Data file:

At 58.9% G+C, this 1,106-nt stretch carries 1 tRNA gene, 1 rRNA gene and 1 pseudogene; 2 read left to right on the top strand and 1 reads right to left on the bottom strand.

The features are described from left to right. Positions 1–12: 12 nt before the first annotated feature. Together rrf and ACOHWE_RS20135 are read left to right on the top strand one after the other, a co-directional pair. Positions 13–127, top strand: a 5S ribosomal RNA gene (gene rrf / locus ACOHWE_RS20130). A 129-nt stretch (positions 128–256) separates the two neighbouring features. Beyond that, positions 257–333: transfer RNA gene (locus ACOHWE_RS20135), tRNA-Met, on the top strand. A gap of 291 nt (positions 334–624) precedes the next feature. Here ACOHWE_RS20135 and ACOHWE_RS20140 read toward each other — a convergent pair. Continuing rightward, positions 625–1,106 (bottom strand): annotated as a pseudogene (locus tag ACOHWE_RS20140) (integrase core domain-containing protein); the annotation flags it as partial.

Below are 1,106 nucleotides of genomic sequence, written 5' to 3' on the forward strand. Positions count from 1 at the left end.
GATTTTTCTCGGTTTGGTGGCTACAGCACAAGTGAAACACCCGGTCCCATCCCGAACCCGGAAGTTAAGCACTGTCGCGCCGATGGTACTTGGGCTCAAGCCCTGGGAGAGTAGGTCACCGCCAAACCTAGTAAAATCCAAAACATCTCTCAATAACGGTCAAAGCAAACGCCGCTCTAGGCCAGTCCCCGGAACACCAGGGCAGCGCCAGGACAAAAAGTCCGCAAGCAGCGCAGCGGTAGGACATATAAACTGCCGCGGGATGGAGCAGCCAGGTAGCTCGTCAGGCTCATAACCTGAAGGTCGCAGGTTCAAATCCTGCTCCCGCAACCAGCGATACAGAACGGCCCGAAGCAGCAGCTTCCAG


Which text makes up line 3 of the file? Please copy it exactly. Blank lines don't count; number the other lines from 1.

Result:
Below are 1,106 nucleotides of genomic sequence, written 5' to 3' on the forward strand. Positions count from 1 at the left end.